Reports of winter injury in alfalfa fields are coming in across the state. Old man winter along with other management factors can take a toll on alfalfa stands. Older stands, stands that were harvested between mid-September and late October, and stands with minimal stubble appear to have suffered the worst winter injury. Additionally, in many fields it is obvious where the snow drifted and provided insulation and protection as those parts of the field are the greenest. Below are issues observed in alfalfa fields across the state along with resources on how to manage fields with winter injury.
Winter Injury Observations:
- Low spots. Alfalfa does not tolerate wet soils for too long, so some stand loss often is apparent in low areas. With a wet fall and a wet start to the spring between snow melt and rain, it’s not surprising to see this. Field drainage and time play an important role in why some low areas are fine and some are not.
- Heaving. The very wet fall conditions and going into the winter with full soil moisture profiles also enhanced the chance for frost-heave injury to alfalfa. Just like paved streets can heave and settle back down in the winter due to the winter freeze, so can alfalfa plants. This heaving action can be strong enough to snap taproots. Sometimes the alfalfa completely moves with the soil, and sometimes the alfalfa does not completely settle back down, especially when the taproots were snapped. When this happens some of the crown is exposed above the soil surface. If this happens too early in winter, the exposed crown tissue will be killed by the cold winter temperatures. If this happens late enough in winter/spring, the exposed crown may still survive for another season if the cutting height is above the crown. However, the plant will winterkill next winter when the raised crown is exposed to the winter temperatures.
- Cold temperature exposure. In some cases, the crown/upper taproot could not tolerate exposure to cold temperatures. Alfalfa tolerance to winter is complicated, as discussed in an earlier ICM News article, “Alfalfa Winter Survival - A Complicated Subject”. Several factors typically contribute to stand loss. Very wet fall soil conditions contribute to alfalfa not hardening-down as well as usual into the winter. Consequently, the alfalfa’s cold-tolerance is a bit less than normal. Additional stresses may seem minor, but they can make a significant difference when combined together. Factors like variety winter survival rating and disease resistance, soil pH and fertility, age of stand (seedlings are more susceptible to heaving while older plants are more susceptible to cold injury), soil drainage, intensity of harvest schedule and stubble height in fall can all play a role in alfalfa winter survival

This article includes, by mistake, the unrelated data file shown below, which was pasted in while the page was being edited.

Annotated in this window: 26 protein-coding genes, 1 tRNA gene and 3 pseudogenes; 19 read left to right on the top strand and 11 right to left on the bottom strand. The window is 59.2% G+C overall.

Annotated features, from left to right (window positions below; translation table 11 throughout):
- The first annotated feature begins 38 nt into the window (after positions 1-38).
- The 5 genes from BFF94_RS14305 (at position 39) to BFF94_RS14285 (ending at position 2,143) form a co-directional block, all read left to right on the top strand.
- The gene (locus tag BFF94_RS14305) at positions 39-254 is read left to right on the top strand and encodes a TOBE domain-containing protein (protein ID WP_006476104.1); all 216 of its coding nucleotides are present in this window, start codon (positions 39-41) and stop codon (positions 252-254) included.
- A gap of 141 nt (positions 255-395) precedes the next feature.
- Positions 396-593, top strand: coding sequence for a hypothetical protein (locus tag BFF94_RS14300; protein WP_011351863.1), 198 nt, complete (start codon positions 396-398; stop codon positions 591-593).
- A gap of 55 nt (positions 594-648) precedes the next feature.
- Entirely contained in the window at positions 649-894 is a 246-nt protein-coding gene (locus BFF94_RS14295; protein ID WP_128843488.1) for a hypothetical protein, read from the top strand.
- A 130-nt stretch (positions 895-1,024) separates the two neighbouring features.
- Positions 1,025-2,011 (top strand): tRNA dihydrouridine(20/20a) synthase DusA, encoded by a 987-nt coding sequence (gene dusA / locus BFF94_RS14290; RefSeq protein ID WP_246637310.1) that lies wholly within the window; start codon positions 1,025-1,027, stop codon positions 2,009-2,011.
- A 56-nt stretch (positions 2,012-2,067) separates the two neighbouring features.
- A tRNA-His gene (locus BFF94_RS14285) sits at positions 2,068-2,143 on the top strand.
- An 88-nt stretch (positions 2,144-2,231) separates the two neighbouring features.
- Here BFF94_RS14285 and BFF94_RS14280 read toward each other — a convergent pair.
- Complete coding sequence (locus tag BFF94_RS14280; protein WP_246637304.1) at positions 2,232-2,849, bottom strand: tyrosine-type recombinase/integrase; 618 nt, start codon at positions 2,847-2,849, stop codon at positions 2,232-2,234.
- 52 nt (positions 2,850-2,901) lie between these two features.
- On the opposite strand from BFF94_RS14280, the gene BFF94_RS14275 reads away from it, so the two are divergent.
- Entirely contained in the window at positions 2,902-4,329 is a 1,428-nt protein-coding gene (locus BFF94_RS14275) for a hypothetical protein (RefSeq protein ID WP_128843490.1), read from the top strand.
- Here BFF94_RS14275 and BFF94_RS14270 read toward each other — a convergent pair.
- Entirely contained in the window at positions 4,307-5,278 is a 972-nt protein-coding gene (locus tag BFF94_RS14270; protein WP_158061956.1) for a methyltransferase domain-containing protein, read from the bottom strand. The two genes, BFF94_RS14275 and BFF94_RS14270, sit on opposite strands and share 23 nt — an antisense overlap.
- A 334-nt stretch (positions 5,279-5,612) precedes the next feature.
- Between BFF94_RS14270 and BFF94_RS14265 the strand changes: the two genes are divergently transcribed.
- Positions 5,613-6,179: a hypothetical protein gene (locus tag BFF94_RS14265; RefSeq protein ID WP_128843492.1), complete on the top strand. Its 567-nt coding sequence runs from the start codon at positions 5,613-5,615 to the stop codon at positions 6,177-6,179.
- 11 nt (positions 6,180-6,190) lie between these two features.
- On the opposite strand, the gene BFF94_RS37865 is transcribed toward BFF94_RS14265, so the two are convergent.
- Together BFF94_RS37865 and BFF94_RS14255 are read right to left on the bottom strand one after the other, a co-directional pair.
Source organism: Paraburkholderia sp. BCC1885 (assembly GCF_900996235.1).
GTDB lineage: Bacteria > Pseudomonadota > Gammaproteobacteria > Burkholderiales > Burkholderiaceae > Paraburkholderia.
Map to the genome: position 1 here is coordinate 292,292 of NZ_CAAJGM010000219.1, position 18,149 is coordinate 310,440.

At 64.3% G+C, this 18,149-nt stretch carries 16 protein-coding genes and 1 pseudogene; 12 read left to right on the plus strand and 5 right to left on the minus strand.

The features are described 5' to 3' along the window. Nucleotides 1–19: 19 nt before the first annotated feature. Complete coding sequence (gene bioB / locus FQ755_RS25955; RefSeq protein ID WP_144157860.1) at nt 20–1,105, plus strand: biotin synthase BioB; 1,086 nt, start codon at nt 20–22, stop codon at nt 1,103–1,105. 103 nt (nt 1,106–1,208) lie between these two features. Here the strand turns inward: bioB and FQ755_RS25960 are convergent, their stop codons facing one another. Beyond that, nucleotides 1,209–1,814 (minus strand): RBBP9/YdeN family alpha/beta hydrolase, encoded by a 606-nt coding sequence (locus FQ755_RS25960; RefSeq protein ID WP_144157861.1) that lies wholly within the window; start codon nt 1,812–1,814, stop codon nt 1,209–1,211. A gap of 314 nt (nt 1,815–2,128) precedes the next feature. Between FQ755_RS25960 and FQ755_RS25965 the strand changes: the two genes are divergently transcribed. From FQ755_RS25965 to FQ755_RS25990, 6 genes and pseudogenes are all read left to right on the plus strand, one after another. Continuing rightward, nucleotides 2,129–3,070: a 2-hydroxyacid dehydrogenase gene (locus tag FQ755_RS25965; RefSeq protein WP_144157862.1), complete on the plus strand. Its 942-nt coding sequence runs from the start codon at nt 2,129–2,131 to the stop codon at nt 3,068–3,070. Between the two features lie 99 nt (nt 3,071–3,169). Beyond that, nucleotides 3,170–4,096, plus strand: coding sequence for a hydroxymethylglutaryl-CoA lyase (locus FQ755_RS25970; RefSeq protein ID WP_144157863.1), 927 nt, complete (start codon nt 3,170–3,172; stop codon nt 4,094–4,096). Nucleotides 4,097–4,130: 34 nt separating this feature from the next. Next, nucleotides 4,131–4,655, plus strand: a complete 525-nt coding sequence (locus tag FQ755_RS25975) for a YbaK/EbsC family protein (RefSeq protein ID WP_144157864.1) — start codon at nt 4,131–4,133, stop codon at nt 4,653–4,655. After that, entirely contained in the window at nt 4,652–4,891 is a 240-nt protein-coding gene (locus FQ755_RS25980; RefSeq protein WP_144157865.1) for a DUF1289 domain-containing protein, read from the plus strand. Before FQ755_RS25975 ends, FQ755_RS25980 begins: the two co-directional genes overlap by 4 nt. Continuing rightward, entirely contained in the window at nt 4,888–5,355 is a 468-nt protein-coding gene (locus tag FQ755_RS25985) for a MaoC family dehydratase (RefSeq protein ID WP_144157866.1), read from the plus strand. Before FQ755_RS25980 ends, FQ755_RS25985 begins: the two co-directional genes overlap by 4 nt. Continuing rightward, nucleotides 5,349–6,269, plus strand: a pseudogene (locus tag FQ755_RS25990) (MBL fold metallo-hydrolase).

- Alfalfa stubble height in fall. While this factor doesn’t seem to make a difference much of the time, it is showing a strong pattern this spring. Many of the fields with winter-injury are fields without good fall stubble. Both cold injury to plants and heaving damage are more prevalent in fields that were cut short and late in the fall. This is the case for both young and older stands.
Managing alfalfa fields with winter injury
As fields continue to green-up and there are a few inches of growth, it will be much easier to assess stands and determine what course of action needs to be taken whether that’s potentially doing some patch-work seeding, keeping the field for a first crop cutting then rotating, or just rotating fields entirely.
Evaluate each field as soon as possible this spring. Table 1 and Table 2 can be used to help determine what type of action may be warranted in a field.
Table 1. Suggested plans of action based on observations and alfalfa field conditions.
Table 2. Recommended plant counts per square foot in either pure alfalfa or alfalfa-grass mix based on the age of the stand.
Overwintering perennial forage grasses often survive better than winter hardy legumes. However, orchardgrass and ryegrasses are more susceptible than other perennial forage grasses to winter injury. Visual evaluation of grass regrowth and vitality of crown tissue is suggested when evaluating winter survival of pastures.
Reseeding in hayfields or pastures might be needed. It is not recommended to reseed alfalfa into stands that are two years or older due to the likelihood of autotoxicity. Overseeding or drilling grasses or red clover into thin or winter damaged stands should be done before May 1. Seeding after mid-May increases the likelihood seeds will germinate but less frequent rainfall will allow the soil to dry out before roots are deep enough to reach moist soil, killing the seedlings.
Additional resources related to alfalfa winter injury and managing winter injury:
Links to this article are strongly encouraged, and this article may be republished without further permission if published as written and if credit is given to the author, Integrated Crop Management News, and Iowa State University Extension and Outreach. If this article is to be used in any other manner, permission from the author is required. This article was originally published on April 17, 2019. The information contained within may not be the most current and accurate depending on when it is accessed.